The FARDC is not ready for a multi-front war. The CNDP and its Rwandan backers know this. If they can open up a full-scale multi-front war where the FARDC cannot contain the opposing forces and MONUC cannot provide enough support at all the fronts, there will be grounds for the UN to pull out because there will be no more peace to keep or enforce. Even under a robust Chapter 7 mandate, the UN military forces are primarily peacekeepers, not peacemakers. If MONUC were to leave now, the east would have a gaping power vacuum that would quickly be exploited by the CNDP, Rwanda, and the other militias in the Congo. This is why Mr. Doss is working swiftly to secure reinforcements and additional intelligence capabilities, so that MONUC and the FARDC can gain control over the situation before this scenario plays out.

MONUC is being assailed in the press by the CNDP, the Rwandan Government, and the Enough Project so as to weaken their legitimacy further by attacking them on the grounds they are violating the UN Charter's neutrality principle. The counter-arguement is that MONUC chose to enact their Chapter 7 mandate to protect innocent civilians who's lives were continually threatened by the CNDP's advances, not to mention the sovreignity violations committed by the CNDP and the Rwandan army. If the peacekeepers were fired on first, they are enacting their right to self-defense, dictated in each unit's rules of engagement.

I fully recognize that the past alleged actions of certain members and military units of MONUC were criminal in nature and blatantly contrary to their mission. I am not in any way, shape, or form, trying to minimize, justify, or excuse these actions. I fully acknowledge and respect the dissapointment and outrage of the Congolese people toward these acts and their perpetrators. I also support all investigations into these incidents, along with appropriate sanctions should the accused be found guilty. I also acknowledge and respect the frustration the Congolese people feel with MONUC, who they percieve to be doing very little to help them. Unfortunately, change is slow to come in most established bureaucracies, and MONUC and the UN are no different in this regard. MONUC also has to deal with the divide between the civilian and military administrations.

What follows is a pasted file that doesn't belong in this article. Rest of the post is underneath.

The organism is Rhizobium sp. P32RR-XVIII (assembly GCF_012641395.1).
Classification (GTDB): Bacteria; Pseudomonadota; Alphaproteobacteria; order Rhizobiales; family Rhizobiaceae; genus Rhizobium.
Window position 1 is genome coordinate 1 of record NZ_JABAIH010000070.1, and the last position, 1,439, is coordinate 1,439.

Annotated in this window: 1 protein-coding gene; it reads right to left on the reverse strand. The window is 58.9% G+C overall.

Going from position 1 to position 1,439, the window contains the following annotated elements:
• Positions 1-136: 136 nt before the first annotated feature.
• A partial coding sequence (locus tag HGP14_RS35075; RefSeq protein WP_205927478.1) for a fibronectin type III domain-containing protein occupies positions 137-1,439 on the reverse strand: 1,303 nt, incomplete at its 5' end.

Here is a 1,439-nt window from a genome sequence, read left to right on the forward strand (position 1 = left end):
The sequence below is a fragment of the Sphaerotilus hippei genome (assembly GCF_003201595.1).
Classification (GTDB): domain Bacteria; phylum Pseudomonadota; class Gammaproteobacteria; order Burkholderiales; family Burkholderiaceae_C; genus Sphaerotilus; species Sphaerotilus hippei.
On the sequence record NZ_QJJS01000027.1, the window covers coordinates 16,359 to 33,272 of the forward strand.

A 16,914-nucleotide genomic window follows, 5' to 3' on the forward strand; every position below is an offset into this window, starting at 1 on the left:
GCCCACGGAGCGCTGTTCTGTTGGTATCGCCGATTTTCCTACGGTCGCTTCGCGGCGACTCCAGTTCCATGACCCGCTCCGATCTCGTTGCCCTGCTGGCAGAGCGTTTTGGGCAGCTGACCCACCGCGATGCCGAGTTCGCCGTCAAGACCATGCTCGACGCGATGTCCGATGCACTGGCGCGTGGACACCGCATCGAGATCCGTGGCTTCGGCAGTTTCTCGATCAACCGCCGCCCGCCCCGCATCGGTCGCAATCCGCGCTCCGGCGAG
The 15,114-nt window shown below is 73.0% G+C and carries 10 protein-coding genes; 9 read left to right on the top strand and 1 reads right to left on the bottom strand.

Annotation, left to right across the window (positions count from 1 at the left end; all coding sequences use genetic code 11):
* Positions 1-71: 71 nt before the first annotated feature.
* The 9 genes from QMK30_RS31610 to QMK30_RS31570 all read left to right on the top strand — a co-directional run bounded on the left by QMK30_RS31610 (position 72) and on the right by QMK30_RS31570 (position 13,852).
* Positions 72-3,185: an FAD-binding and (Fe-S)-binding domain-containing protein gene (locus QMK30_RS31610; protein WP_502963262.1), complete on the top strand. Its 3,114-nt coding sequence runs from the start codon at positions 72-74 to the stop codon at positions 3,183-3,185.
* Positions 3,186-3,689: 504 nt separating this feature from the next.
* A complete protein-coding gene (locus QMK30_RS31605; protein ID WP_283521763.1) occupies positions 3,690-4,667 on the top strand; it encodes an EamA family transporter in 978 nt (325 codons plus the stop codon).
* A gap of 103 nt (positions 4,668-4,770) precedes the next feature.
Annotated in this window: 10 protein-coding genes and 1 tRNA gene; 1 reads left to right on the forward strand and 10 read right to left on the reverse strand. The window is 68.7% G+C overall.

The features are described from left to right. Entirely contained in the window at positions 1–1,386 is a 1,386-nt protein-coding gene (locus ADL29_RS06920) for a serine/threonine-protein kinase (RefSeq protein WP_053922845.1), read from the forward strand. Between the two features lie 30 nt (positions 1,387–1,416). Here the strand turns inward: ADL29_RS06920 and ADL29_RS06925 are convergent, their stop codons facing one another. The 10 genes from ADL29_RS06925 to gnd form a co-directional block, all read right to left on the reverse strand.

Like it or not, the fact remains that for the time being, the Congolese Government and the FARDC still need the support of MONUC in order to bring peace to the east of Congo, not only by dealing with the CNDP and the Rwandan army, but FOCA, PARECO, and the other remaining militias as well. At the same time, I hope that MONUC and the UN will do right by the suffering Congolese people. I respectfully call upon readers to consider Mr. Doss' proposed initiative to increase the number of UN troops in North Kivu and to employ the use of unmanned drones to collect real-time intelligence. My sincere hope is that his plan will not result in an escalation of armed conflict, but rather, will create a balance of power that will allow the warring sides to commit to a lasting ceasefire so that meaningful communication between all parties can occur and the Amani program can be properly implimented.